Luke contradicts Matthew and Mark, whose resurrection tale has the apostles depart Jerusalem, and go to the Galilee, which is about an 80-90 mile journey, whereas Luke insists that the apostles were never told to, and never did, leave Jerusalem! (Luke, 24:5-7, 49, Acts 1:4)

Does Mary wish to tell the disciples what had happened?

YES – “They departed quickly…and ran to tell the disciples.” (Mw. 28:8)

NO – “They said nothing to anyone; for they were afraid” (Mk. 16:8)

YES – “Returning from the tomb, they told all this to the eleven.” (Lk. 24:9)

YES – Mary Magdalene tells the disciples, “I have seen the Lord.” (Jo. 20:18)

After seeing the angels, whom does Mary meet first, Jesus or the disciples?

Jesus (Mw. 28:9)

Jesus (Mk. 16:9)

The disciples (Lk. 24:4-9)

Jesus (Jo. 20:14)

Entirely contradicting Luke’s post-resurrection story, Matthew, Mark and John all insist that Mary met Jesus before she was able to tell any of the disciples what had happened (Matthew 28:8, Mark 16:9, John 20:14), whearas Luke asserts that Mary revealed all to the disciples before ever encountering Jesus! (Luke 24:4-9)

To whom does Jesus make his first appearance?

The two Marys (Mw. 28:9)

Only Mary Magdalene (Mk. 16:8-9)

Cleopas and another (Lk. 24:13,18)

Only Mary Magdalene (Jo. 20:1,11-14)

Paul – 1 Corinthians

Cephas (Peter) 15:5

Where does this appearance take place?

On the way to Jerusalem, after leaving the tomb (Mw. 28:9)

Mark’s story does not indicate where this appearance takes place.  It is quite clear, however, that it occurs sometime after Mary fled the tomb (Mk. 16:8-9)

Emmaus (Lk. 24:13,18)

At the tomb (Jo. 20:1,11-14)

*** Contradicting Mark’s resurrection tale, Luke asserts (Lk. 24:34) that when the two followers who met Jesus on the road to Emmaus returned to Jerusalem and told the eleven about their encounter, the disciples declared “It is true!”, whereas Mark insists that when the two reported their encounter, the disciples did not believe! – Mark 16:13

Is Mary permitted to touch Jesus after the resurrection?

Yes- “…they came and held him by his feet, and worshipped him.” (Mw. 28:9)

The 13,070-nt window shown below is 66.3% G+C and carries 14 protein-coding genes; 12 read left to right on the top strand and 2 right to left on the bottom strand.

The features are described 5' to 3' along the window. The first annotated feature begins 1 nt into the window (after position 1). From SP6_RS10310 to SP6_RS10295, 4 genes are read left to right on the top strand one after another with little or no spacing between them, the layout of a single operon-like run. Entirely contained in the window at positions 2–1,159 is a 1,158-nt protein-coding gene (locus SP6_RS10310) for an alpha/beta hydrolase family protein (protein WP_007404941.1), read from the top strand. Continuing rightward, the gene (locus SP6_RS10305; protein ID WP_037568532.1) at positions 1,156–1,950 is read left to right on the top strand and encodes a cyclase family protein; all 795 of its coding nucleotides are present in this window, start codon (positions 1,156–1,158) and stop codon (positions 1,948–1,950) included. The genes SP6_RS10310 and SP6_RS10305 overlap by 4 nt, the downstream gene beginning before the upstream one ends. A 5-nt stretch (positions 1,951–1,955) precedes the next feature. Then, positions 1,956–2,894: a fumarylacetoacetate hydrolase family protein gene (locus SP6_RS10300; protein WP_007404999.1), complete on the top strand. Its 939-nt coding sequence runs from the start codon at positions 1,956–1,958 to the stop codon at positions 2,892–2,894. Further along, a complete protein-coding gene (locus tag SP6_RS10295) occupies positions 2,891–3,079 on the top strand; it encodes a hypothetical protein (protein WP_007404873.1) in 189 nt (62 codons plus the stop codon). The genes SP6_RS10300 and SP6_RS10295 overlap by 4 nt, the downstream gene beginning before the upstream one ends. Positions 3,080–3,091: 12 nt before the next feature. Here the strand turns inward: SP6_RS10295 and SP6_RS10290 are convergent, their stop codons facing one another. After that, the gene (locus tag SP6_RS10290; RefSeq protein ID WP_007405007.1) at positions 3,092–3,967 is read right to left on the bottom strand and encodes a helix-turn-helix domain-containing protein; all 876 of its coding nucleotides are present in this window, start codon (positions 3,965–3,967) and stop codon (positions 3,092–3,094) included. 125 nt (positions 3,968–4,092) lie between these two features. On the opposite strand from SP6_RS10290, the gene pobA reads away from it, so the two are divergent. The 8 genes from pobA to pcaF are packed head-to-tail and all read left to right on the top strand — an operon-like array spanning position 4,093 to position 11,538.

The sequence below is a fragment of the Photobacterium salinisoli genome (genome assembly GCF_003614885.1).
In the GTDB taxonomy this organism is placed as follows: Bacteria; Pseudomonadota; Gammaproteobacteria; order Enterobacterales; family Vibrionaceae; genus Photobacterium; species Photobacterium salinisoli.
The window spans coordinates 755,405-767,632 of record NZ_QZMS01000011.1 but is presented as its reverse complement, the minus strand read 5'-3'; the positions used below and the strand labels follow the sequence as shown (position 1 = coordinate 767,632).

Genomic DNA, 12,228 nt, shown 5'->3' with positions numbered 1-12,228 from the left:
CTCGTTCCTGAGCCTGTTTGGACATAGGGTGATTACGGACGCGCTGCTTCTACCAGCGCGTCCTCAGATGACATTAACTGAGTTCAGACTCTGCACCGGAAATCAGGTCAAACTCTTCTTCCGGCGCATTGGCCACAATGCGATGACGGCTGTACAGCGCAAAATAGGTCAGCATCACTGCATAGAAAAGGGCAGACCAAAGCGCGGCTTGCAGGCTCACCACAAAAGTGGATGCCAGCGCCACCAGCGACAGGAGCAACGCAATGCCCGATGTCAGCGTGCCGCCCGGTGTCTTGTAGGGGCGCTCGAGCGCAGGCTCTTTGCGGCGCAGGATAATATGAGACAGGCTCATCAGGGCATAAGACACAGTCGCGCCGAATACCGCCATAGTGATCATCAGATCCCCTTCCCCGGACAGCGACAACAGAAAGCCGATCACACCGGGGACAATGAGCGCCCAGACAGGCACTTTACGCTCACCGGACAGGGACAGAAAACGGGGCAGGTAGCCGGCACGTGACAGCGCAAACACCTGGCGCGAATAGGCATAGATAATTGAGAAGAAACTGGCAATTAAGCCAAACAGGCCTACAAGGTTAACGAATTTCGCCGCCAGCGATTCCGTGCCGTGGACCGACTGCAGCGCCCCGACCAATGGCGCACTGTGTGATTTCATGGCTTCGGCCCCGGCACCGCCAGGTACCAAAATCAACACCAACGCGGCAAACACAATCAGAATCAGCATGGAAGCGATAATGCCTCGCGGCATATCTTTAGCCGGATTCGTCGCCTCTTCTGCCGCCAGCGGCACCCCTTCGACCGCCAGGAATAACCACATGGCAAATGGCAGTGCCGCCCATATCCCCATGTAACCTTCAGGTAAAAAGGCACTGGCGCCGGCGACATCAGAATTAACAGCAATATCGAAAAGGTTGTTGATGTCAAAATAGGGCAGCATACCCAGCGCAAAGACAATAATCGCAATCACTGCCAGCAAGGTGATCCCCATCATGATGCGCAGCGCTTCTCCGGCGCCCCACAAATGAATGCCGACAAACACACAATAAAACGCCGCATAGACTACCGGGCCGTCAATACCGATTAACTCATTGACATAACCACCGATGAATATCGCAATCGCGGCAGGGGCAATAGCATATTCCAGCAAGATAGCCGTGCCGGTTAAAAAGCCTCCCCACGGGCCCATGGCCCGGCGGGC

Not discussed

Yes – “Behold my hands & my feet, …handle me & and see;” (Lk. 24:39, 1 John 1:1)

No – Jesus said to her, “Touch me not; for I am not yet ascended to my Father” (Jo. 20:17)

How many times does Jesus appear after the resurrection?

Two times

1st) Mw. 28:9-10  

2nd) Mw. 28:17-20

Three times

1st) Mk. 16:9

2nd) Mk. 16:12 *** (see above right)

3rd) Mk. 16:14-18

Two times

1st) Lk. 24:13-31

2nd) Lk. 24:36-51

Four times (:)

1st) Jo. 20:14-17 

2nd) Jo. 20:19-23

3rd) Jo. 20:26-29   

4th) Jo. 21:1-23

Paul – 1 Corinthians

Six times

1st and 2nd) 1 Cor. 15:5

3rd)             1 Cor. 15:6

4th and 5th) 1 Cor. 15:7

6th)             1 Cor. 15:8

Contradicting Luke’s post-resurrection story entirely, John has the apostles receive the Holy Spirit on the first Easter Sunday (John 20-22), whereas Luke insists that the Holy Spirit was bestowed on the Pentecost, fifty days latter! – Acts 1:5, 8 and 2:1-4

Before whom, and in what chronological order, do the appearances take place?

1st) Mary Magdalene and the other Mary (Mw. 28:9)

2nd) 11 disciples****

1st) Mary Magdalene (Mk. 16:9)

2nd) Two strolling followers (Mk. 16:12) *** (see above right)

3rd) 11 disciples**** (Mk. 16:14)

1st) Cloepas and another unknown follower (Lk. 24:13)

2nd) Eleven disciples**** “and them that were with them.” (Lk. 24:33)

1st) Mary Magdalene

(Jo. 20:14)

2nd) Ten disciples**** (Thomas was not there) (Jo. 20:24)

3rd) Eleven disciples (Jo. 20:26)

4th) Peter, Thomas, the two sons of Zebedee (James and John), Nethanael and two other disciples. (Jo. 21:2)

Paul – 1 Corinthians

1st) Cephas (Peter) 15:5

2nd) All 12 apostles**** 15:5

3rd) 500 people 15:6

4th) James 15:7

5th) All 12 apostles 15:7

6th) Paul 15:8

According to Matthew, Mark and Luke, Jesus made this appearance to all the eleven surviving disciples.  Paul has this event take place in the presence of all twelve apostles (1 Corinthians 15:5), although Judas had long since died (Matthew 27:5, Acts 1:18).  Contrary to all this, John’s story places only ten disciples at the scene, Thomas being absent! – John 20:24

Where do these appearances take place?

1st) Leaving the tomb, going to the disciples (Mw. 28:8)

2nd) On a mountain in the Galilee (Mw. 28:16)

(but some doubted it! – Mw. 28:17)

1st) After fleeing the tomb (Mk. 16:8-9)

2nd) As they walked to the country (Mk. 16:12)

3rd) At a meal (Mk. 16:14)

1st) Emmaus (Lk. 24:13)

2nd) In Jerusalem (Lk. 24:33, 49), NOT the Galilee as Matthew would have us believe (Matthew 28:6-7,16)

1st) At the tomb (Jo. 20:14)

2nd and 3rd) In Jerusalem, behind closed doors. (Jo. 20:18-29)

4th) The Sea of Tiberias (Jo. 21:1)

* All three Synoptics agree that the Last Supper was a Passover Seder.

** There are no “others” in the book of John

 

 

Questions about the resurrection:

1. How is it possible to reconcile the conflicting accounts of the resurrection story found in the Gospels?  Many Christian apologists have argued that it is similar to a traffic accident that is viewed by four different witnesses – each will see it from a different perspective.  This might be a tenable idea if the evangelists were actually on the scene, and watched the story unfold as the women approached the tomb.  Yet, this was not the case.  Not only were the Gospel writers not eyewitnesses, they didn’t even write their accounts of the story until at least 40 years after it allegedly took place.  Moreover, most of the inconsistencies in the resurrection narratives (i.e. date, time, place) can’t be explained as differences in perspective.